Sweet Honey is still flowing

Sweet Honey In The Rock sings from a relatively isolated boulder in the modern music industry. It's a spot where love and respect -- not dollars and glitz -- are the real measures of musical success, and artists feel an obligation to draw attention to injustices in the world.

Sweet Honey's music, created by five black women and one sign language interpreter, has talked with the people, for the people, but never down to the people for three decades.


Special to the Journal-World

Sweet Honey in the Rock has performed together for 30 years. The Grammy-winning group released its latest album, "The Women Gather," in January.

"There is a strong undeniable power in music, and musicians have a responsibility to use this wisely," said Ysaye Maria Barnwell, bass vocalist in the Grammy award-winning a cappella ensemble that released its first record in 1976. "It's a responsibility to yourself, to those who have passed things on to you, and to the community in general."

The ensemble will bring its fusion of gospels, spirituals, jazz and blues to the Lied Center at 7:30 p.m. Sunday.

Its members (Barnwell, Bernice Johnson Reagon, Nitanju Bolade Casel, Aisha Kahlil, Carol Maillard and sign language interpreter Shirley Childress Saxton) are more than just entertainers, they are poets and activists -- part of a historical circle of socially aware musicians whose messages are anthems dedicated to reaffirming community strength and change.

"Music, like all other art, always reflects where we (society) are," said Barnwell, who acknowledges progress in human rights, especially during the civil rights movement. "But I also feel like there are forces that would turn that around in a heartbeat."

Barnwell added, "The ways in which people perceive each other, whether it is another gender, another generation, or race or culture, show us that we still have a lot of work to do."

'The Women Gather'

The group's exploration in a capella harmonies and African percussion-driven rhythms allows its powerful words to resonate long after the last note is voiced.

What: Sweet Honey in the Rock.When: 7:30 p.m. Sunday.Where: Lied Center.Ticket price: $32/$38.Ticket information: 864-ARTS.

Rooted in music of the black church and freedom songs from the civil rights movement, Sweet Honey delves into the genres of African and Caribbean music, blues, jazz, soul, doo-wop and hip-hop to piece together a historical tale. The layered, five-part harmonies take on an element of improvisation with each live performance.

"We interact with each other," Barnwell said. "We sing the way we feel at the moment."

The group was created in 1973 by Johnson Reagon, who began her work performing music as an original member of Martin Luther King's Jr.'s Student Nonviolent Coordinating Committee Freedom Singers. The first song Johnson Reagon taught the new group -- originally a quartet, now a quintet -- was "Sweet Honey in the Rock," which was based on a religious parable she learned as a child. The parable, her father explained, told of a land so rich that when rocks were cracked open, honey flowed from them. The image provided a suitable metaphor of black women: strong as a rock, sweet as honey.

Sweet Honey membership has varied through the years. Each new singer contributes her own strengths and background, and the musical style continues to evolve.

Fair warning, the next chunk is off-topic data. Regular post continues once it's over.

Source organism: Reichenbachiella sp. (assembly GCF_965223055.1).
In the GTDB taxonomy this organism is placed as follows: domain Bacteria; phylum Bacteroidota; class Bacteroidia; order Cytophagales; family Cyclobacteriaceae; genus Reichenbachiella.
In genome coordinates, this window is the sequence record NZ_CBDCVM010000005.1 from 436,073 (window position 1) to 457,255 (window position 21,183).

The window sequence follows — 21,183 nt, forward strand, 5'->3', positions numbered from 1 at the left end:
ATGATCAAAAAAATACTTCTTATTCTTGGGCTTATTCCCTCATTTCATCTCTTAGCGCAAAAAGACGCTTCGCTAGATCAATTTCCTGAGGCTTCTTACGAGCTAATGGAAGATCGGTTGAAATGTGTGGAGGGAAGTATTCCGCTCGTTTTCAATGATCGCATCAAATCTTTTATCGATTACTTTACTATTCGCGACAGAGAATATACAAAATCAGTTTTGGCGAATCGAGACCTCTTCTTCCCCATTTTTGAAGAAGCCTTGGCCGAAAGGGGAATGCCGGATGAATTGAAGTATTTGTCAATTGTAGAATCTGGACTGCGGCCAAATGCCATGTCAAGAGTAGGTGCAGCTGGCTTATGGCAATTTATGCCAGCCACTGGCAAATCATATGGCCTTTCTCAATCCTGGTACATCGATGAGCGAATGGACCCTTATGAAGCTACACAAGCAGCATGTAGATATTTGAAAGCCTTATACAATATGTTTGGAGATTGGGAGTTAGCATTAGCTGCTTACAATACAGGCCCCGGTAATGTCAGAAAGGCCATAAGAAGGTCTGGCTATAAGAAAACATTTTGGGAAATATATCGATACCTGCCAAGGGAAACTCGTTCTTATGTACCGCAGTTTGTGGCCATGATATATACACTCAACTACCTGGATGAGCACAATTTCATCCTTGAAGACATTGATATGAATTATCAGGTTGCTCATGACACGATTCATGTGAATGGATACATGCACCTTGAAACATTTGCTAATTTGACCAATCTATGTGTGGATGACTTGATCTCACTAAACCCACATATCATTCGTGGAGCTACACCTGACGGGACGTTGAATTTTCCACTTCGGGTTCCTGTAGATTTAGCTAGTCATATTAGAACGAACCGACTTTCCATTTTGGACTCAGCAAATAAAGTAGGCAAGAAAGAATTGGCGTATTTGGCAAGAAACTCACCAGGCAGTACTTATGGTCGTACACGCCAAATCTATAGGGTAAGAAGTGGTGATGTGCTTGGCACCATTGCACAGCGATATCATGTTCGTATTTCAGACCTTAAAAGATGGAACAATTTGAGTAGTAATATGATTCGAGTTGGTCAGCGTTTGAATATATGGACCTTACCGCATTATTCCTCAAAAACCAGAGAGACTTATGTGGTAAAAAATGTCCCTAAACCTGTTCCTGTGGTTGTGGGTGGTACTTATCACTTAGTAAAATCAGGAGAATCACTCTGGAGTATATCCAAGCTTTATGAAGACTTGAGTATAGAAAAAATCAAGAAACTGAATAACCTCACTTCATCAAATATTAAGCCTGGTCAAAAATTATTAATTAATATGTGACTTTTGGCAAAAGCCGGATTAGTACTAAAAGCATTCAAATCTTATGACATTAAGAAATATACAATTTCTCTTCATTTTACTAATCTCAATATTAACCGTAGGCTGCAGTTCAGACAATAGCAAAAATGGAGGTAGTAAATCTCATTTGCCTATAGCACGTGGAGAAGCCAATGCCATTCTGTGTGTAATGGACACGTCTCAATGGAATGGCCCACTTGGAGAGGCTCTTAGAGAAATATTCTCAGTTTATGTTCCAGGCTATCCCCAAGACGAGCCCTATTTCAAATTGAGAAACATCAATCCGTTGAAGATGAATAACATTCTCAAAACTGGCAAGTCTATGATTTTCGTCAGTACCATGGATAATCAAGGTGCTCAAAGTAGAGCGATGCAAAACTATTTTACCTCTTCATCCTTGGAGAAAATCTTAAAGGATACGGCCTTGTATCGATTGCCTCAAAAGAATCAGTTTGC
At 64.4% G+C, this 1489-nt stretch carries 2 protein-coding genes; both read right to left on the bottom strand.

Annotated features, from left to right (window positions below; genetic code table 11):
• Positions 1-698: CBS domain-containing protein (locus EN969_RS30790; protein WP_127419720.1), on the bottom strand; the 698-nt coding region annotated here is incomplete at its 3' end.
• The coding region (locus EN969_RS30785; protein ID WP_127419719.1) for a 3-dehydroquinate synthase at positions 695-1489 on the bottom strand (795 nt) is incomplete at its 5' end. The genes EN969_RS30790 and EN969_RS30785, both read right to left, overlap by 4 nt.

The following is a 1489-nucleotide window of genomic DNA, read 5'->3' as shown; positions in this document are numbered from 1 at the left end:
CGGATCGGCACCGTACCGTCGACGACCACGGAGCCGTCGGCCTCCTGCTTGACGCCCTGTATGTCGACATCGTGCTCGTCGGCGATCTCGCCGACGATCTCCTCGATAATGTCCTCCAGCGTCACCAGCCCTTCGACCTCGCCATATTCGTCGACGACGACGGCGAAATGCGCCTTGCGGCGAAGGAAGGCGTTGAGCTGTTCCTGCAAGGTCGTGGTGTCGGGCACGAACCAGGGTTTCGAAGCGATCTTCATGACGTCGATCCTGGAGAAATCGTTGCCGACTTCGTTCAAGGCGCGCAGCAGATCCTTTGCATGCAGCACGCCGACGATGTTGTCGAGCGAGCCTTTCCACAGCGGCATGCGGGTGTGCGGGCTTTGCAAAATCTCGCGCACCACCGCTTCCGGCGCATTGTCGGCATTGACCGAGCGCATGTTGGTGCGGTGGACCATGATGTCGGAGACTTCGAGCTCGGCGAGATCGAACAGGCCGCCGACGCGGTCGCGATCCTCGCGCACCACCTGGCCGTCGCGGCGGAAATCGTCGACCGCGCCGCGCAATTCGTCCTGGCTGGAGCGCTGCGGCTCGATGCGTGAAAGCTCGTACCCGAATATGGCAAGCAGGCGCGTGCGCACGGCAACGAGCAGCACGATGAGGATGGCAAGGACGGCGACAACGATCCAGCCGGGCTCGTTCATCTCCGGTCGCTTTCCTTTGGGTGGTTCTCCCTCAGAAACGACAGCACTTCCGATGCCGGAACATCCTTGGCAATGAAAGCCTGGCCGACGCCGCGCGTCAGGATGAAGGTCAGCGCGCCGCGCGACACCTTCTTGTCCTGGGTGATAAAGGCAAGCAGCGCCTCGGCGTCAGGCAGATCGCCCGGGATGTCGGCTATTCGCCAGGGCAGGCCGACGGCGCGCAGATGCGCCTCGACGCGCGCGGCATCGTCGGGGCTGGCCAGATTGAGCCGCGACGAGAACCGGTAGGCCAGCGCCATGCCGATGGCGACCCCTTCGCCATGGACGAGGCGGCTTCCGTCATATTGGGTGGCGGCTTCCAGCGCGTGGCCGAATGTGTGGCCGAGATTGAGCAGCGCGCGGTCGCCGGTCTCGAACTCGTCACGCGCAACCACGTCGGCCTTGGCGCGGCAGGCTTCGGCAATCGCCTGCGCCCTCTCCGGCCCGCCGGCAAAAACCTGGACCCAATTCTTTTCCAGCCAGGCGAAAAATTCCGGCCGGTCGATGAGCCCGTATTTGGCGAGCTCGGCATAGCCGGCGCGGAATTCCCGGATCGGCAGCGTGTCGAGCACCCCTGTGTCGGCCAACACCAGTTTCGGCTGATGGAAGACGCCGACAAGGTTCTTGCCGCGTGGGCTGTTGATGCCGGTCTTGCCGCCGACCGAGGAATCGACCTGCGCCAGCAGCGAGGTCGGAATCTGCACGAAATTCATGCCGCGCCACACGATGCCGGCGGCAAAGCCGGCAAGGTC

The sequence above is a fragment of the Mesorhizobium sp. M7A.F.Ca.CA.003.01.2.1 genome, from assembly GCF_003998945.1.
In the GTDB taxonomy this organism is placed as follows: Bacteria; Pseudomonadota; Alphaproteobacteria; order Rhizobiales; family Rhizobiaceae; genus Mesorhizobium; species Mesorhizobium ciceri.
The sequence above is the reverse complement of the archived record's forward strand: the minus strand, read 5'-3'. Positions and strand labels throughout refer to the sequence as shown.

"I had had a fairly intense career already when I got into Sweet Honey," said Barnwell, a native New Yorker who never expected to become a member of the group. As a teacher in a dental school, she had seen a few performances when she was asked to join.

Along with performing and teaching, Barnwell holds a master's degree in speech pathology and a doctorate in philosophy and public health. She's a professor at Howard University and balances various projects as a composer, musical consultant, actress and author.

No easy answers

Sweet Honey's new album, "The Women Gather," celebrates the group's 30th anniversary.

"My sense is the CD reflects many of the things that we've all been experiencing the past couple of years," Barnwell said.

"Let us Rise in Love" is a response to the events of 9-11. The words ponder what would have happened if the U.S. government had searched for understanding rather than unleashing a retaliatory military response.

"And how do we really explain this to our children so that they can develop an understanding of their responsibilities as world citizens?" Sweet Honey sings.

The title track tells the story of violence against families. "Give the People The Right to Vote" details the historical hurdles of obtaining voting rights in Washington, D.C., while the "Ballad of Harry T. Moore," shares the tragic tale of a civil rights activist through lyrics such as, "No bomb can kill the dreams I hold/For freedom never dies."

Sweet Honey does not profess to have THE answer, however, said Barnwell, "Our audience is expecting us to articulate what they are feeling."

Impending war and its onset have moved several artists -- Dixie Chicks and Michael Moore are examples -- to voice their dissent. Many of those artists have been criticized for articulating their political views.

But Sweet Honey is on an independent record label, EarthBeat, which Barnwell said gives the act more latitude.

"I think we have an advantage because we've been speaking our minds for 30 years," Barnwell said.

"This is not the time for us to drop the values upon which this country was founded, which has to do with the right to dissent," she added. "Folks are sometimes surprised that their favorite artist is actually thinking about these things and would dare to speak out."


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